B.C.’s mining regulations fall short on tailings dams, cleanup costs and Indigenous consent when comparing with some other jurisdictions
By Francesca Fionda, The Narwhal
Mining is big business in B.C. The industry brought in $9.5 billion in gross mining revenues in 2020, employs more than 11,000 people and the province is home to over 1,200 mineral and exploration companies.
B.C.’s mining association has called the province a “leading” and “world-class mining jurisdiction.” But when it comes to mining regulations, there are a few examples where B.C. is lagging behind the rest of the world.
The Narwhal is tracking mining regulations that exist in other countries that B.C. doesn’t have. Here are four to get us started.
1. Tailings dams: in China, Ecuador and Brazil, building them near communities is restricted
There are no laws against building dams that hold mining waste, known as tailings storage facilities, near communities or sensitive ecosystems in B.C., according to B.C. Mining Law Reform.
These structures can be hundreds of metres high and hold millions of litres of tailings. The province has 172 dams holding about 2.5 billion cubic metres of mining waste, according to a recent analysis. That’s enough to fill BC Place stadium about 943 times.
When these structures fail, the consequences can be deadly. In reaction to tailings dams disasters, some governments have implemented rules that limit or prevent mines and dams from being built near communities. After the Brumadinho dam disaster killed 270 people in Brazil in 2019, the state of Minas Gerais restricted building tailings dams within 10 kilometres to 25 kilometres upstream of populated areas.
In Ecuador, tailings facilities can’t be built within 10 kilometres upstream of a populated area. China passed legislation restricting mines to one kilometre from residential areas. China also restricted the height of tailings dams to 200 metres. There are mining companies in B.C. that are currently considering increasing the height of their tailings dams to more than 230 metres — among the tallest in the world.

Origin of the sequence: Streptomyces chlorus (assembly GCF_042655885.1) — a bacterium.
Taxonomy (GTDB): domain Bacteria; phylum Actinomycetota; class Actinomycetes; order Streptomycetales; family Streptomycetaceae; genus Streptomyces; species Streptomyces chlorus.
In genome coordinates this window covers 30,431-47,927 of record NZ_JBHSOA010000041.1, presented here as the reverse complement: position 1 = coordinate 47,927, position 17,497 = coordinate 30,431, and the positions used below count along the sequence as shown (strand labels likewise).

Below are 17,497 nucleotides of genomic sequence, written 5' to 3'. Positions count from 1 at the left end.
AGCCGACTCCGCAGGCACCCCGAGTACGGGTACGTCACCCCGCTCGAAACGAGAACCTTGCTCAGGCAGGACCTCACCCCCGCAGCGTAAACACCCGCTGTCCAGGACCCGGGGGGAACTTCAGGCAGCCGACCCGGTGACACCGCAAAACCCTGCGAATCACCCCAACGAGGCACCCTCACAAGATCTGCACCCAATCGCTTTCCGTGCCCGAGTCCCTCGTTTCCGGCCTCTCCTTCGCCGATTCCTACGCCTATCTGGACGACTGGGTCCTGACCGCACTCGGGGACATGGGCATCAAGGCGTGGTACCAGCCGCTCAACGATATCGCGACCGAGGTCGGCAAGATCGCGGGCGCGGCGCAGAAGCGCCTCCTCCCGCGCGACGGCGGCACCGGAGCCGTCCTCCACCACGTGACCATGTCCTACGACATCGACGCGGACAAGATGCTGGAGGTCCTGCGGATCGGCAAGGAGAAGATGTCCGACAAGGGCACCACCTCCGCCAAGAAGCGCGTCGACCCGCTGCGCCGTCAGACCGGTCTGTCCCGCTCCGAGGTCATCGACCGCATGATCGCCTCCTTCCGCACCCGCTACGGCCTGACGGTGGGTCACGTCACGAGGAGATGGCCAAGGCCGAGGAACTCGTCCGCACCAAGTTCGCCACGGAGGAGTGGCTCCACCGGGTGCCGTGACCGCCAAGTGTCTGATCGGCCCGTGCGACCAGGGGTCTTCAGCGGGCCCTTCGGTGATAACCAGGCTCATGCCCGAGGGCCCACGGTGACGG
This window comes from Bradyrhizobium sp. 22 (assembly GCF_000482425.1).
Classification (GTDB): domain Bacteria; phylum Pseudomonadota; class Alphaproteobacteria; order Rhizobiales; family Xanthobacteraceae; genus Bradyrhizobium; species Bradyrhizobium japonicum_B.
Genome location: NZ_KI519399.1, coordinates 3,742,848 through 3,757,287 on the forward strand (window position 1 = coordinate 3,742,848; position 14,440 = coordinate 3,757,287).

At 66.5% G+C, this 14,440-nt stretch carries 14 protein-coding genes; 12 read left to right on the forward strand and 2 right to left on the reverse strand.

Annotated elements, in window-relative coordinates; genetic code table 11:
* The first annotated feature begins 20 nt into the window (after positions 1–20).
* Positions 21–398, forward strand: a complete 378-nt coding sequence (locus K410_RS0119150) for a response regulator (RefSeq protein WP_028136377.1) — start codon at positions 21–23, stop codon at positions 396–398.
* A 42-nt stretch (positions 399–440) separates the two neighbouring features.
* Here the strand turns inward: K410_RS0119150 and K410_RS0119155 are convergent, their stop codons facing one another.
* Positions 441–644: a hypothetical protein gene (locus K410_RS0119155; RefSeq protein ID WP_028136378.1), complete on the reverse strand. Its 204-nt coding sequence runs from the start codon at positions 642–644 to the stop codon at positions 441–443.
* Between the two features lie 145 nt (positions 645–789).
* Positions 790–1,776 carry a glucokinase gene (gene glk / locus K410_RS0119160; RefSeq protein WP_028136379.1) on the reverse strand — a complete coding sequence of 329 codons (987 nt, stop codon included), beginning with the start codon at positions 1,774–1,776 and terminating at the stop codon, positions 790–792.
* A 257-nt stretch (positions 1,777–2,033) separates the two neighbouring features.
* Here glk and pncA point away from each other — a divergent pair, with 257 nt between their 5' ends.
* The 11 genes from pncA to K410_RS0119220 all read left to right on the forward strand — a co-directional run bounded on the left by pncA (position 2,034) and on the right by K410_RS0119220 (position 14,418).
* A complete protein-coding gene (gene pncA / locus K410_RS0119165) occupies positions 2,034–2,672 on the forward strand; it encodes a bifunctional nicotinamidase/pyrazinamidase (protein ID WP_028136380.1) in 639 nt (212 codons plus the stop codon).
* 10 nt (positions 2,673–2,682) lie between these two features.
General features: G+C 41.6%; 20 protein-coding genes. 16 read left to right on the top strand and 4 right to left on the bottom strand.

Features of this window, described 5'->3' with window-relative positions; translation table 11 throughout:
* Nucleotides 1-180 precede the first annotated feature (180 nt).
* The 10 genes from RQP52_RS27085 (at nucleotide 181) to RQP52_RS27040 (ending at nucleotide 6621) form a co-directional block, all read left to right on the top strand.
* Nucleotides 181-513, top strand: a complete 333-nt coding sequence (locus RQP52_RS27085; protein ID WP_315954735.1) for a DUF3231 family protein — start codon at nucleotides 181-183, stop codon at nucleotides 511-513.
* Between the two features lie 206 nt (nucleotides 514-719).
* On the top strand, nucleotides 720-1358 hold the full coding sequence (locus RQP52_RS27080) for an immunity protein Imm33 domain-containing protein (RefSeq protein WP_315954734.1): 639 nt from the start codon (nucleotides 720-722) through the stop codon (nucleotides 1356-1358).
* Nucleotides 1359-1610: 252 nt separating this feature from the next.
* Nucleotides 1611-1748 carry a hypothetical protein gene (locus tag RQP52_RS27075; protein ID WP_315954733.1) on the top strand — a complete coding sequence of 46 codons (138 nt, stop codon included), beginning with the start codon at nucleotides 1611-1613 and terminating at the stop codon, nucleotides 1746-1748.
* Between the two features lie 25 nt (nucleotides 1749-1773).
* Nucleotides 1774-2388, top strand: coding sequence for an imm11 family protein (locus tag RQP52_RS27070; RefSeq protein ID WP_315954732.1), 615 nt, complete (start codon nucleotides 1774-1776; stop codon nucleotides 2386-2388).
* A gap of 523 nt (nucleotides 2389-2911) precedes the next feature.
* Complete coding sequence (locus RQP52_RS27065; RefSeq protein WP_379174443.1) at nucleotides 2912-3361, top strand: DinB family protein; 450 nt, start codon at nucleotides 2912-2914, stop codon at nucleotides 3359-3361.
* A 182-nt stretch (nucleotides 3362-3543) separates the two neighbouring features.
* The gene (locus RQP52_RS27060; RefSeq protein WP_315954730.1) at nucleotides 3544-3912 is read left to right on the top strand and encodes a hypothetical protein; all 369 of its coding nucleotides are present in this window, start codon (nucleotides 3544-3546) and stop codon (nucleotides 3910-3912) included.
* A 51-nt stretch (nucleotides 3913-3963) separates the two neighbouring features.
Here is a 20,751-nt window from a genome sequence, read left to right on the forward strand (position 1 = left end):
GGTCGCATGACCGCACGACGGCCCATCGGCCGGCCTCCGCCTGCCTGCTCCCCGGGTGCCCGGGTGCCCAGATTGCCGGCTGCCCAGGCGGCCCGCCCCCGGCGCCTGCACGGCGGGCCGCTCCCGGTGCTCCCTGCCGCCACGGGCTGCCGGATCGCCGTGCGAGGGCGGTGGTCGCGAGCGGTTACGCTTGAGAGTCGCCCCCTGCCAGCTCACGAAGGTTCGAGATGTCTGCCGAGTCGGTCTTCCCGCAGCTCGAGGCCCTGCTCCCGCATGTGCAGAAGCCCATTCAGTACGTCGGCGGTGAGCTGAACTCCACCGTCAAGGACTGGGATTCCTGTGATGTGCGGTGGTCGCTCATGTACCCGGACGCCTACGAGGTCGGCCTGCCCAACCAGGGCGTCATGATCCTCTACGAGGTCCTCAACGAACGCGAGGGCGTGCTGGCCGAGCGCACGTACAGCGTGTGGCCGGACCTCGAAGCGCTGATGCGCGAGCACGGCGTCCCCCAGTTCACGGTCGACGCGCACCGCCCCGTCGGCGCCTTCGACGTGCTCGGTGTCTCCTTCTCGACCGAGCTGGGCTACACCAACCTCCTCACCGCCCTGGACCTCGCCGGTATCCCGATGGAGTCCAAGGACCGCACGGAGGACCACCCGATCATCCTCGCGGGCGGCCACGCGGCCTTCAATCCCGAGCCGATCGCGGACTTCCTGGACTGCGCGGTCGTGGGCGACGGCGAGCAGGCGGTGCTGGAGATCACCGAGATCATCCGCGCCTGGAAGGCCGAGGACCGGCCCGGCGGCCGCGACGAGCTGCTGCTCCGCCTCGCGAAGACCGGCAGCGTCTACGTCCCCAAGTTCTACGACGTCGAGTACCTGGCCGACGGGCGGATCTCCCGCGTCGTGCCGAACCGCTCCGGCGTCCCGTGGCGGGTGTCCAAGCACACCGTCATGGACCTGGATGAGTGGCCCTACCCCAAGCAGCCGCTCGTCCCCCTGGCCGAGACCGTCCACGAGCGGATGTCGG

B.C.’s challenge is that the provincial mineral tenure act allows anyone to make a claim close to communities, including on private property or near drinking water systems, Nikki Skuce, director of Northern Confluence, an initiative focused on improving land-use decisions and conserving watersheds, said.
Skuce pointed to Abacus’ proposed Ajax mine that’s described as “in the immediate vicinity” of the city of Kamloops. Residents of the city and the Stk’emlupsemc te Secwepemc Nation opposed the copper-gold mine proposal in 2017, and asked the province to suspend the project. The project was not given an environmental assessment certificate by the provincial government and was also rejected by the federal government.
While the environmental assessment process is a way that communities can express their concerns about a project, there are no regulations that specifically prohibit a tailings dam from being built nearby, Skuce said.
The company recently expressed it is continuing to work on finding a way to move forward with the project. “With copper and gold prices near all-time highs we would be happy to see this project advance more quickly, to the benefit of all stakeholders,” Paul Anderson, president and CEO of Abacus, said. “The Ajax project remains a priority for our partner [KGHM] and that they continue to engage about the project with First Nations.”
Skuce points to Quebec as a possible model for B.C. In Quebec, municipalities can create no-go zones in their land-use plans to prevent mining in spots without existing claims. Municipalities can also create buffer zones a kilometre around urban and densely populated areas to prevent mining projects.
“I would encourage the B.C. government, or any government for that matter, to create no-go-zones,” Ugo Lapointe, former national coordinator at MiningWatch Canada and co-spokesperson of the Quebec Meilleure Mine Coalition said. Lapointe said the new law has been a useful tool for some municipalities and is an opportunity for other jurisdictions to learn from Quebec and modernize their own laws.
You can find out how close you are to a tailings dam and how tall it is using BC Mining Law Reform’s mine tailings map.
Read the full story on The Narwhal.